May and Rudd Trying to Be ‘More Brexit Than Brexit’ on Immigration

Two pieces today express the unhappiness of Brexiters with Theresa May’s version of Brexit. Boris tells the Telegraph leaving will be “pointless” if we cannot diverge from the EU and strike trade deals with other countries, and makes the case for a “liberal” immigration policy that allows us to take “software people from Hyderabad” and “Australian paramedics” as well as skilled migrants from the EU. Fraser Nelson blasts May for pursuing “the wrong Brexit” in the Spectator, warning:

“Many Remainers genuinely believed they were engaged in a battle of ‘open’ vs ‘closed’ — and that ‘closed’ won. So as democrats, they ought to obey what they believe to be the demand of Brexit voters: clamping down on migration, sounding more tough and less liberal. This is a tragic misreading not only of the referendum result, but of public opinion today. Seeking to control immigration is not the same thing as being anti-immigrant…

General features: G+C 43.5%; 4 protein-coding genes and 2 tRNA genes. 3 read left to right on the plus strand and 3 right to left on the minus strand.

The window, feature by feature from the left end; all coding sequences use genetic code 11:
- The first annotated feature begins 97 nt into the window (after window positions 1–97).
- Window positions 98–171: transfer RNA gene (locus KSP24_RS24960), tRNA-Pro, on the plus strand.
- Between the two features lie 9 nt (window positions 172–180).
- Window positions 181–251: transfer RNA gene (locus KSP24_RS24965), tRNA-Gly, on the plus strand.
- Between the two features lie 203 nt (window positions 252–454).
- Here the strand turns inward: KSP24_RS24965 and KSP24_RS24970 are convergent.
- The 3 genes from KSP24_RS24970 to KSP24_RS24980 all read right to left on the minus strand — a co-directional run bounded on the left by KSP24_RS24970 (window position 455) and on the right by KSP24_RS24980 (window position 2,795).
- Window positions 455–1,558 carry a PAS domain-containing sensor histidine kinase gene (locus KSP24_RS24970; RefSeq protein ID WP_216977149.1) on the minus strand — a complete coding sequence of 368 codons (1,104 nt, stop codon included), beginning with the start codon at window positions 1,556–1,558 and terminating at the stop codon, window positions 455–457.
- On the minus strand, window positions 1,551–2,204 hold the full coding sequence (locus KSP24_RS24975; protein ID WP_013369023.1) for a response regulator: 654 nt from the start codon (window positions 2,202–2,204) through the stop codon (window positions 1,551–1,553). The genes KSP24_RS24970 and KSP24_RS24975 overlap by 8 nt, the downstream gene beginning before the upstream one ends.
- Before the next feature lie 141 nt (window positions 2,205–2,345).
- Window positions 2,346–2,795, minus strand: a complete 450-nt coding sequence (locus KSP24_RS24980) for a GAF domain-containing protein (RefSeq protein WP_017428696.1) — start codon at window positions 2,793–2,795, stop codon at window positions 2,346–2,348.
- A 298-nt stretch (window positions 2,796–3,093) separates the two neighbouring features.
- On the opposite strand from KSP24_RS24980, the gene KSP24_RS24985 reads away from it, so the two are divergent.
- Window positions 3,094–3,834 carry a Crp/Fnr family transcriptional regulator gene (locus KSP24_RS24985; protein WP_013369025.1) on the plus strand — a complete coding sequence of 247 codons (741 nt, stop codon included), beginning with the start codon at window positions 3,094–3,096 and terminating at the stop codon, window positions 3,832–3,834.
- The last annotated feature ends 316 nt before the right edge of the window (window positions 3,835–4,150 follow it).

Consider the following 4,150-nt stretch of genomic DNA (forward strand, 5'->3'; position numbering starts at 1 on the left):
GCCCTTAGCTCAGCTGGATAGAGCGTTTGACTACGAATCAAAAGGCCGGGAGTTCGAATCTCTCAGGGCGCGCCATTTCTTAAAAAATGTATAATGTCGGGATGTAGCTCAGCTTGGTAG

Limits should be placed on unskilled labour, as is common in most countries, but skilled workers should be welcomed with open arms. There should be no more treating Australians or Indians as second class immigrants, and no more violinists deported to Massachusetts because they don’t earn enough.”

This is essentially the problem with two Remainers, May and Rudd, being in charge of the post-Brexit approach to immigration. In an effort to win the support of Brexiters, May and Rudd have overcompensated and tried to be more Brexit than Brexit, playing up to their caricature of what they think Leave voters want. A Leave Prime Minister would not have used EU citizens as bargaining chips as May did for so long. A Leave Prime Minister would not continue to favour EU migrants over non-EU migrants post-Brexit, as Brexiters fear May and Rudd will do to get a better deal. Polling by Open Europe found 56% supported continuing immigration “as long as there are controls to make sure they will contribute to our society, economy and way of life”. It is about control and fairness, not the cold approach exemplified by the Windrush scandal…




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